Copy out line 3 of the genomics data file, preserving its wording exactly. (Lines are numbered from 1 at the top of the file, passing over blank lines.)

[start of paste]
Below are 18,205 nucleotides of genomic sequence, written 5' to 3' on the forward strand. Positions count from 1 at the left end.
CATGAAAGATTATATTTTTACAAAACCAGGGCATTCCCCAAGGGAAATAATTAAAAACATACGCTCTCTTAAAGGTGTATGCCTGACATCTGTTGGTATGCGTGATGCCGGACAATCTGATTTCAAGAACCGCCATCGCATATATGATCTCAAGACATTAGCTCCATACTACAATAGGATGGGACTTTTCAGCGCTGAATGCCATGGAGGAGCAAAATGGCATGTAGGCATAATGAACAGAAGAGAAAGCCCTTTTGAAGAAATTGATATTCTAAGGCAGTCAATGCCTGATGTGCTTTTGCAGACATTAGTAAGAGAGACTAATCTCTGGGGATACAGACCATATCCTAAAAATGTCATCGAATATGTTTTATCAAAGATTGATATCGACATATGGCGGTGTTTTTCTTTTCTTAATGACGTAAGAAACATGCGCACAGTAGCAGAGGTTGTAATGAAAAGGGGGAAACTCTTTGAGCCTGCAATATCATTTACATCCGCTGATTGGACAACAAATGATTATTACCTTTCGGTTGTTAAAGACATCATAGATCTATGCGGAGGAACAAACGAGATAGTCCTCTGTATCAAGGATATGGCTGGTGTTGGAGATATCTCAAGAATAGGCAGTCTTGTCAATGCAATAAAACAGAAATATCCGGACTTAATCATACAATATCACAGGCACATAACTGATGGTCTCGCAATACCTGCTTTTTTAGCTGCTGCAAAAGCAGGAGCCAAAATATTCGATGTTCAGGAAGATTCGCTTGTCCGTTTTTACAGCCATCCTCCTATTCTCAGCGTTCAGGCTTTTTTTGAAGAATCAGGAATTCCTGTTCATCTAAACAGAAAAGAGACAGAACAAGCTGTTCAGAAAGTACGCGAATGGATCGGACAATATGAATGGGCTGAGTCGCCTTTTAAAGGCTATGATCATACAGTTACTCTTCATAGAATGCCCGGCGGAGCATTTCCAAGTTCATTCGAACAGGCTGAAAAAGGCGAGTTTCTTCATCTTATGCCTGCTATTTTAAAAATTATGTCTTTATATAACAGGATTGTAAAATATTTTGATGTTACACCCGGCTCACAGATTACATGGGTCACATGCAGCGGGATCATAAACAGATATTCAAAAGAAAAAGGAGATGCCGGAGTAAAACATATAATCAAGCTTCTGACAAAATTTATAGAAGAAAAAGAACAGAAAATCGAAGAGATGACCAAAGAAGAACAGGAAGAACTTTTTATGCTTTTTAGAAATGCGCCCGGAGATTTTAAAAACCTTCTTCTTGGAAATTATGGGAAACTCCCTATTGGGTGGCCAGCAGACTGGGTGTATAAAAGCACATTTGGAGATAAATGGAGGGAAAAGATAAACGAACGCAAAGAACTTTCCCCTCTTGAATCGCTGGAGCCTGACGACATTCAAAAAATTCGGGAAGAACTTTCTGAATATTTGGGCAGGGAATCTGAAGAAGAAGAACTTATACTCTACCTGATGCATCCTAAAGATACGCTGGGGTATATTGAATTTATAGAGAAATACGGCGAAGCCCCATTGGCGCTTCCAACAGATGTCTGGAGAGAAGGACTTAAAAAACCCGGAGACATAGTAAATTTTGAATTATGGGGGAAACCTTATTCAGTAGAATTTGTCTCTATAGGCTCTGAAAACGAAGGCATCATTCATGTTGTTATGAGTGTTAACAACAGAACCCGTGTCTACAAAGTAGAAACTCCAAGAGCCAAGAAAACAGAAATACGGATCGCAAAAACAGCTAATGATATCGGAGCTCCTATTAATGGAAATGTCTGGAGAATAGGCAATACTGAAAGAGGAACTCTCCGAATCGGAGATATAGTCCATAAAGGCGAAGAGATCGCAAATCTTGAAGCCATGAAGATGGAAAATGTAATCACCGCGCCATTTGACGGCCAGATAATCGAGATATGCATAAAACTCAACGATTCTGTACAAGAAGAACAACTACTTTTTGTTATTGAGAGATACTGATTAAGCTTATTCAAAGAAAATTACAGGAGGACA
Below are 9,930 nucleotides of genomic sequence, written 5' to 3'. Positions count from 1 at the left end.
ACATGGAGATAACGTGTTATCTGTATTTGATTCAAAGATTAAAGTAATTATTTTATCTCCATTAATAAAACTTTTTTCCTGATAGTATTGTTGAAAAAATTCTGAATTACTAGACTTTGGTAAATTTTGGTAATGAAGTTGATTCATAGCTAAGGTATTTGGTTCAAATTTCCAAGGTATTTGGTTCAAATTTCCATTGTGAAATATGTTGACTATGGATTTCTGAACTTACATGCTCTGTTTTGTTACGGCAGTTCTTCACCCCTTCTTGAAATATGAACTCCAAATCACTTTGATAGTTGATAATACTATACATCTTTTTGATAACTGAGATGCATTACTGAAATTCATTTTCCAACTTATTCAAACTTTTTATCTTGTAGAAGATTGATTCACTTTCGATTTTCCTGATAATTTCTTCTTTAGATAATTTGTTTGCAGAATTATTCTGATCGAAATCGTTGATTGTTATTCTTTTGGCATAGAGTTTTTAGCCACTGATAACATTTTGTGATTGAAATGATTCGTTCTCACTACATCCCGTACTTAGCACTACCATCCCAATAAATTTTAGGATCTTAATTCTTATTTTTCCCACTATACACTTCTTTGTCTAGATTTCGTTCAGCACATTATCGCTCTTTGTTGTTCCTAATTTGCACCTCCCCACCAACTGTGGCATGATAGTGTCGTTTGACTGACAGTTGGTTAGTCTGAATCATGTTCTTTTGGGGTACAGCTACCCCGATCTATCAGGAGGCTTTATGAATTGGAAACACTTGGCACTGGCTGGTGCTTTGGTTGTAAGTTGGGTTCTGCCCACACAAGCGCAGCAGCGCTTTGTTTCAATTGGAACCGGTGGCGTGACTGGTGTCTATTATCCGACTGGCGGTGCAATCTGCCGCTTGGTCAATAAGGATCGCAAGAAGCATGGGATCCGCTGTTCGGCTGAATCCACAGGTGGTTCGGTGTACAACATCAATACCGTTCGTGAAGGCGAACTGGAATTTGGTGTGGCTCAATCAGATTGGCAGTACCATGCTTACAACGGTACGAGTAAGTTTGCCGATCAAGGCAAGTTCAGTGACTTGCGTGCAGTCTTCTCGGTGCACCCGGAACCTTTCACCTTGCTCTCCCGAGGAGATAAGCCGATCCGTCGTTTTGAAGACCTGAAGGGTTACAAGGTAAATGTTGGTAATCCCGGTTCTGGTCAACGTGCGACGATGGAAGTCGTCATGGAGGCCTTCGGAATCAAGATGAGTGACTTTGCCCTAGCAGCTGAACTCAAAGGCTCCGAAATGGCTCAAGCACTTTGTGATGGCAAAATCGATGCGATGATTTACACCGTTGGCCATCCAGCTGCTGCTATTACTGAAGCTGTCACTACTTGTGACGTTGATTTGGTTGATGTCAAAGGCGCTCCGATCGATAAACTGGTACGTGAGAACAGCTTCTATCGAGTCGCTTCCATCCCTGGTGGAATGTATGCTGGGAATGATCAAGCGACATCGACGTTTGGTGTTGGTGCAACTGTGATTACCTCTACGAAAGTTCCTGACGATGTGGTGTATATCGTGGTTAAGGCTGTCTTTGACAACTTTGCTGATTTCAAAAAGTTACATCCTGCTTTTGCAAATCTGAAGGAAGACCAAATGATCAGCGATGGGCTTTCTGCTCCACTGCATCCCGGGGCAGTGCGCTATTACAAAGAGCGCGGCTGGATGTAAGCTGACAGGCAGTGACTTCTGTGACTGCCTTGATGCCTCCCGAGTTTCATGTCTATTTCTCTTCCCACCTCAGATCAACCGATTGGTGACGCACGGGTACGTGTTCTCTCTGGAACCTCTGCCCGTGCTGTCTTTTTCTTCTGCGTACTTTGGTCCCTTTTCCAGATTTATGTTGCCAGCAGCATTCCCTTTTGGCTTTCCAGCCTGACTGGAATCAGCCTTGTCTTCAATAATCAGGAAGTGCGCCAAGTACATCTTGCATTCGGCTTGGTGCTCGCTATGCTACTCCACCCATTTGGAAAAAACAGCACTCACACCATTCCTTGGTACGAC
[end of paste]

Below are 9,930 nucleotides of genomic sequence, written 5' to 3'. Positions count from 1 at the left end.